In praise of small things
Whether you live in in an apartment or a chateau, small decorative antiques can have a big impact if chosen carefully and artfully displayed. And all the more so since maximalist decor has made a comeback.
But why were these cherished miniatures made in the first place?
Fit for a lady’s purse
This unusual scent bottle was made small enough to slip into a 19th century lady’s handbag, along with other feminine essentials – a dance card, perhaps, a fan or an alms purse…
The hand woven wicker is pretty and practical – and the skill that went into making it is astonishing!
This teeny tiny tray of stoneware mugs is a miniature perfection, right down to the flammé glaze. The maker, Denbac, lavished as much care on it as it did on its full sized sets.
With mugs smaller than a thimble, this set was probably made as a doll’s set – and destined for very lucky children!
Sales argument in a nutshell
These Limoges porcelain vases are doll-sized versions of large mantel vases but it’s unlikely they were playthings.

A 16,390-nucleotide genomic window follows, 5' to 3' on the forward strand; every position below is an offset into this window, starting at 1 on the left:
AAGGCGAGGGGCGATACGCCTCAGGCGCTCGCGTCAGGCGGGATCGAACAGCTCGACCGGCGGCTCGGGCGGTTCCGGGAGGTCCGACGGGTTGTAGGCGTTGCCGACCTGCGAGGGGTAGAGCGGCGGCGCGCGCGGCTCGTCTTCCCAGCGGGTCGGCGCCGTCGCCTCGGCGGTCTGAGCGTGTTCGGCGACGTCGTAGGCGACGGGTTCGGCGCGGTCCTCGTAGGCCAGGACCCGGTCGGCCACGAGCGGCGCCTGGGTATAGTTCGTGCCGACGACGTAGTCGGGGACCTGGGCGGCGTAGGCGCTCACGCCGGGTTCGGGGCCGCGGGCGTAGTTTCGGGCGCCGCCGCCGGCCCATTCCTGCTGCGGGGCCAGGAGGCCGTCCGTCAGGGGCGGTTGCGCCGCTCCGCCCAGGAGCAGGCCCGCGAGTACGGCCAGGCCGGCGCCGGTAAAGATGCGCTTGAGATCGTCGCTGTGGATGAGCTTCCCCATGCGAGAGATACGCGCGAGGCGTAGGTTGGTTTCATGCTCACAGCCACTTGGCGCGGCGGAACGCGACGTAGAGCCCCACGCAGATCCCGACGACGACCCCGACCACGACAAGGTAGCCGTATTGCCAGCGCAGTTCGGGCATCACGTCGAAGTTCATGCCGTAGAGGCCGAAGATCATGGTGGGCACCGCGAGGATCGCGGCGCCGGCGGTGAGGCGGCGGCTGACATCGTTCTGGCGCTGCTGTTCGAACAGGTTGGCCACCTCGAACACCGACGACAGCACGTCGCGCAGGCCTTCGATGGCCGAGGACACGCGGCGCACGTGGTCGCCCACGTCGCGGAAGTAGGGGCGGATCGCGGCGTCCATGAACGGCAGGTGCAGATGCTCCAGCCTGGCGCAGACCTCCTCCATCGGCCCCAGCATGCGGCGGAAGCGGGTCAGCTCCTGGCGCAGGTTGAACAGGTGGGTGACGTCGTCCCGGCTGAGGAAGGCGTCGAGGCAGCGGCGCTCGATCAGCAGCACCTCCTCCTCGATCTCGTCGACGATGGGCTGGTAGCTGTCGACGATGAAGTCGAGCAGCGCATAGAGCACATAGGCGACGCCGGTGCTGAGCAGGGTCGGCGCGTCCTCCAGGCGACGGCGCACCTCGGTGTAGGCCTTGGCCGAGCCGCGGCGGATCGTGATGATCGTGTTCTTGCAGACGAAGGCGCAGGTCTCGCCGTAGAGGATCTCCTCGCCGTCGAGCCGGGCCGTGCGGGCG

In fact, many such pieces were made as as samples for sales reps to use when they met retailers and foreign distributors.
They are sometimes known as mignonettes, from the French word mignon, meaning “cute”.
Picture a salesman whipping these tiny treasures out of his briefcase. So much more persuasive than just showing a catalogue!
Miniatures for all tastes
Many mignonettes and miniatures were made during the Art Nouveau and Art Deco years.
Examples exist in metal, stoneware, porcelain opaline glass and different treatments of glass, including cameo glass.
So-called mignonettes range in height from half an inch to around 4½ inches.
Larger minis were made for displaying in a cabinet of curios. They had one purpose only – to be admired.
Whatever their original purpose, miniatures appeal because they are exquisite. As mini works of art, they show off the skill of the men and women who made them, and tell a story of another time.